Is it wrong to collect everyone’s public information and put it in one place?
At the very least, it’s extremely creepy. On Friday, two security researchers reported uncovering a 4-terabyte database that held the records on a whopping 1.2 billion people. The same database was also openly exposed on the internet without any security.
“The leaked data contained names, email addresses, phone numbers, LinkedIn and Facebook profile information,” the researcher Vinny Troia wrote in a blog post about the findings.
Troia goes on to say the finding is “one of the largest data leaks from a single source organization in history.” However, the exposed data wasn’t exactly private information; a lot of it was actually scraped from the internet.
After uncovering the database, Troia and security researcher Bob Diachenko traced back the trove of information to two companies called People Data Labs (PDL) and Oxydata, which specialize in analytics and marketing. Both collectively also hold demographic details on more than a billion people.
For example, PDL boasts possessing more than 400 million phone numbers and a billion personal email addresses. In some cases, PDL scraped the data from the web and social media profiles. In other cases, it bought the information from third-party data brokers, which can specialize in collecting people’s contact data from sources like public records or surveys.
Both companies have been offering access to the records to help businesses connect with prospective clients. Oxydata claims it even knows people’s education and employment histories. But what happens if that same data falls into the wrong hands?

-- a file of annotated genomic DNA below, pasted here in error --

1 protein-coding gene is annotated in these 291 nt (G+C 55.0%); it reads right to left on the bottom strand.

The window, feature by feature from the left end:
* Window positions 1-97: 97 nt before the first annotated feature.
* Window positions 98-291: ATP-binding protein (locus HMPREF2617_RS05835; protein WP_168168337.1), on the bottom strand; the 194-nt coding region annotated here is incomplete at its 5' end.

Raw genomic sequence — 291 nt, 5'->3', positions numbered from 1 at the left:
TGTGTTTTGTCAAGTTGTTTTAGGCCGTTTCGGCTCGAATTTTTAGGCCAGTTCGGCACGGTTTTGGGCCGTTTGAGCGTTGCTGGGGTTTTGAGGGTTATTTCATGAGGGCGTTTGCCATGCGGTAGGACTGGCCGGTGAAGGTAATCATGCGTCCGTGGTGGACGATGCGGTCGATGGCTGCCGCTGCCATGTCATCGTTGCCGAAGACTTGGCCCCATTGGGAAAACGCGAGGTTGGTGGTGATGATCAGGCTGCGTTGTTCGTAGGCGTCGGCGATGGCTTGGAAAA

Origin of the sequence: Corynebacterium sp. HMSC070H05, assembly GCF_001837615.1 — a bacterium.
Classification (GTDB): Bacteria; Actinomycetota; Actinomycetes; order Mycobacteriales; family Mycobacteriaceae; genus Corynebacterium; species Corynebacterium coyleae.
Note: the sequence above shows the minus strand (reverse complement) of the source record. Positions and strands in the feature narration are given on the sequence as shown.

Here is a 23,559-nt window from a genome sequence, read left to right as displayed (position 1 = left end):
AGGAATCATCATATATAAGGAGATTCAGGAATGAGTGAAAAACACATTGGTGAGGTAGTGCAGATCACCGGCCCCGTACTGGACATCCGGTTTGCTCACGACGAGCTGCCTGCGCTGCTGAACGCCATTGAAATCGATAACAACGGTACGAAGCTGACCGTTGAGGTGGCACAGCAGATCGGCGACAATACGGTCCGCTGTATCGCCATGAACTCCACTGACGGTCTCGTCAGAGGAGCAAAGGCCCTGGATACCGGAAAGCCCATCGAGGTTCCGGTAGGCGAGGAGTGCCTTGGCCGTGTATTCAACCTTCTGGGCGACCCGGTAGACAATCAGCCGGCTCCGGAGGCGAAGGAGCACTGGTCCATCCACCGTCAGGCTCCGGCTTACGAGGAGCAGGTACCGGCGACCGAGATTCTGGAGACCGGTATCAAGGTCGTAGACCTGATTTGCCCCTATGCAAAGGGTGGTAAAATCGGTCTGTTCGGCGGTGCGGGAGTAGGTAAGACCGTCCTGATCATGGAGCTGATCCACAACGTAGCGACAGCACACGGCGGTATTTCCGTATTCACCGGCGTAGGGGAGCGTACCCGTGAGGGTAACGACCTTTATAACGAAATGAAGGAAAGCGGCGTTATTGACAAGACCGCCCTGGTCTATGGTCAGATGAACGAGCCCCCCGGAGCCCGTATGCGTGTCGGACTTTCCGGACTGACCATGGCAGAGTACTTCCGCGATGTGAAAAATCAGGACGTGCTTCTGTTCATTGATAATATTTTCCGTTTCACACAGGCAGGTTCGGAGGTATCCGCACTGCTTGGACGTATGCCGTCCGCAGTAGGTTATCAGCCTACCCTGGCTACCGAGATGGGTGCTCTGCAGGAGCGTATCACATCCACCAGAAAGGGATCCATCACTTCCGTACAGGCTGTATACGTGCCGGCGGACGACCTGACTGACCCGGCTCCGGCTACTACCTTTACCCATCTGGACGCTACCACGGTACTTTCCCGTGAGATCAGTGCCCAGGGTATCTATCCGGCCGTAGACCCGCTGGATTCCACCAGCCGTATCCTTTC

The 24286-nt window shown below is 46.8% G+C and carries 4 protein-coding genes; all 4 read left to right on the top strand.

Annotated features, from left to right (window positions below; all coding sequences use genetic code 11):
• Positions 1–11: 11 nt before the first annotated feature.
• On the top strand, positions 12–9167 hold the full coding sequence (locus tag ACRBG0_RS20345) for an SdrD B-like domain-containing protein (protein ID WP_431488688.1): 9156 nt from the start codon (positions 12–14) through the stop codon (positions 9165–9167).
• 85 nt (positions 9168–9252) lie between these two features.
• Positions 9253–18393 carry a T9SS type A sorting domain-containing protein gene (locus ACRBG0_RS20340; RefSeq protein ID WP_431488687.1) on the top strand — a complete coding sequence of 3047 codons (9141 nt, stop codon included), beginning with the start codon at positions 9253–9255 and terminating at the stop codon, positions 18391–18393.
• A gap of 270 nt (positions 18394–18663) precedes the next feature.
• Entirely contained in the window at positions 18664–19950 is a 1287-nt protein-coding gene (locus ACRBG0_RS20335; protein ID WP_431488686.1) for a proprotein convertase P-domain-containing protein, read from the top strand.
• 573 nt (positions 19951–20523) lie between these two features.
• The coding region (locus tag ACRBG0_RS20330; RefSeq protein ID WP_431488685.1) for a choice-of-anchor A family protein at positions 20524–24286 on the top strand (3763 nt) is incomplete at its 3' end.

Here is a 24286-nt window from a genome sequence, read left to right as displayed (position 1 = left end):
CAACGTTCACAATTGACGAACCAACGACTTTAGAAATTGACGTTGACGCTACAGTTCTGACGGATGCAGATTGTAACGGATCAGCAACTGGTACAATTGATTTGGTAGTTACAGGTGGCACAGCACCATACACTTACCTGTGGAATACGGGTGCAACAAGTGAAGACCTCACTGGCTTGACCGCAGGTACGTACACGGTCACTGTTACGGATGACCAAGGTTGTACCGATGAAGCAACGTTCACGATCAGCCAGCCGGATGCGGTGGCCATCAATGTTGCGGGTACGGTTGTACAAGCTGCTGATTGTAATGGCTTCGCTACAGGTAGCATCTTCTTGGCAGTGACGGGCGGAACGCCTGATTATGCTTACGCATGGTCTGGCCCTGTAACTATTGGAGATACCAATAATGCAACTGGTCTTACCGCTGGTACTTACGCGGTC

That’s why Diachenko and Troia find the 4TB database so disturbing. Sure, it may have been created for marketing purposes. But the information has been gathered in a way that makes it all too easy for someone to search through and look up a person’s detailed profile over a span of years. For instance, Troia mentions the database containing a landline phone number AT&T apparently registered in his name as part of a TV bundle a decade ago.
As far as the researchers can tell, the database also wasn’t owned by either PDL or Oxydata, but by an anonymous user. For whatever reason, the mysterious actor was pulling the personal records from both companies, and then storing them on what turned out to be an Elasticsearch hosted over Google Cloud.
“If this was a customer that had normal access to PDL’s data, then it would indicate the data was not actually ‘stolen’, but rather misused,” Troia wrote. “This unfortunately does not ease the troubles of any of the 1.2 billion people who had their information exposed.”
The good news is that the exposed records are no longer online. Troia told Wired the database was shut down after he notified the FBI about its existence. Nevertheless, the incident underscores how easy people’s personal data can circulate over the internet without any safeguards in place. In the past, both Troia and Diachenko have uncovered repeated cases of companies accidentally exposing online databases holding troves of customer information.
“If this was not a breach, then who is accountable for this exposure?” Troia asks in his write-up.
Both PDL and Oxydata didn’t immediately respond to a request for comment.